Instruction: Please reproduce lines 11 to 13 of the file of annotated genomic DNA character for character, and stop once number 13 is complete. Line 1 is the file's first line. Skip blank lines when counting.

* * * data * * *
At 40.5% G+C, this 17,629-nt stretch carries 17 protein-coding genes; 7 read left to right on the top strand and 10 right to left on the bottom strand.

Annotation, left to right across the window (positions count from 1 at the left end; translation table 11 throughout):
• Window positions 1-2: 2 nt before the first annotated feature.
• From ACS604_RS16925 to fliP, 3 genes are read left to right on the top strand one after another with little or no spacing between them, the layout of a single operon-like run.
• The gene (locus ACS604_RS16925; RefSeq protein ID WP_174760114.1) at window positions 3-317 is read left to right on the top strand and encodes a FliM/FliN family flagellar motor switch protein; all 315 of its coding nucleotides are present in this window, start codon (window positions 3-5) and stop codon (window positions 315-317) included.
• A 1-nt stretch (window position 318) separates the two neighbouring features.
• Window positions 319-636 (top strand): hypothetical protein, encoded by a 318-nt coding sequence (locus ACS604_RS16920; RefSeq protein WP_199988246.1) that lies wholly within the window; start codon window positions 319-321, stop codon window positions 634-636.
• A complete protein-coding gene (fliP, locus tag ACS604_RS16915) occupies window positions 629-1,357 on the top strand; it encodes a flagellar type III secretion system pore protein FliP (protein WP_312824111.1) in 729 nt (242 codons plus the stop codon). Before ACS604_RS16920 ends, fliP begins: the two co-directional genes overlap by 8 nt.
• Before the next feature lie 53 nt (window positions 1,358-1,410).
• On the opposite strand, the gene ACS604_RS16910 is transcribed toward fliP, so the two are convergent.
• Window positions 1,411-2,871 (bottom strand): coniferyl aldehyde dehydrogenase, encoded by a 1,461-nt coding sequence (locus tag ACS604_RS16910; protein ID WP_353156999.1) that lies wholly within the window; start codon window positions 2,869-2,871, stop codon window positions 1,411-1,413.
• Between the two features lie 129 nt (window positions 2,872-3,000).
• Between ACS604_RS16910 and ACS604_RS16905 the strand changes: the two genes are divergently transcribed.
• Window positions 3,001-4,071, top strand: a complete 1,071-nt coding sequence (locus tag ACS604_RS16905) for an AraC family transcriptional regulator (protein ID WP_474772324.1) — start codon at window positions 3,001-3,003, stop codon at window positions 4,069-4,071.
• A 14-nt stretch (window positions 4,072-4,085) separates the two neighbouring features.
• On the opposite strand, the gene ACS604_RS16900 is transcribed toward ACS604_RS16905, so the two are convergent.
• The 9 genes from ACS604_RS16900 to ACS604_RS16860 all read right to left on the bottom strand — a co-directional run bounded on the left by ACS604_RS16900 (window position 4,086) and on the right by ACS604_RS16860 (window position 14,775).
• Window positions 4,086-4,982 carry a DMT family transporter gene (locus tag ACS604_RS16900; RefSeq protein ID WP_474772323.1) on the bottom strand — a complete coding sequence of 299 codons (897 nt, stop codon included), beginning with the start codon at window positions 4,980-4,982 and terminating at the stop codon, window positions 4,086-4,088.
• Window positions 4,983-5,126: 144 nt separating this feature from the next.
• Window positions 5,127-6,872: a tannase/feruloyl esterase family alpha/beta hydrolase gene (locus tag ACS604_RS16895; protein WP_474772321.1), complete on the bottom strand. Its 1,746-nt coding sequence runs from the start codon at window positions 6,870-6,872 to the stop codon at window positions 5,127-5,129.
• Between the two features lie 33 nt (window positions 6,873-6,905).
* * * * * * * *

• Window positions 1,411-2,871 (bottom strand): coniferyl aldehyde dehydrogenase, encoded by a 1,461-nt coding sequence (locus tag ACS604_RS16910; protein ID WP_353156999.1) that lies wholly within the window; start codon window positions 2,869-2,871, stop codon window positions 1,411-1,413.
• Between the two features lie 129 nt (window positions 2,872-3,000).
• Between ACS604_RS16910 and ACS604_RS16905 the strand changes: the two genes are divergently transcribed.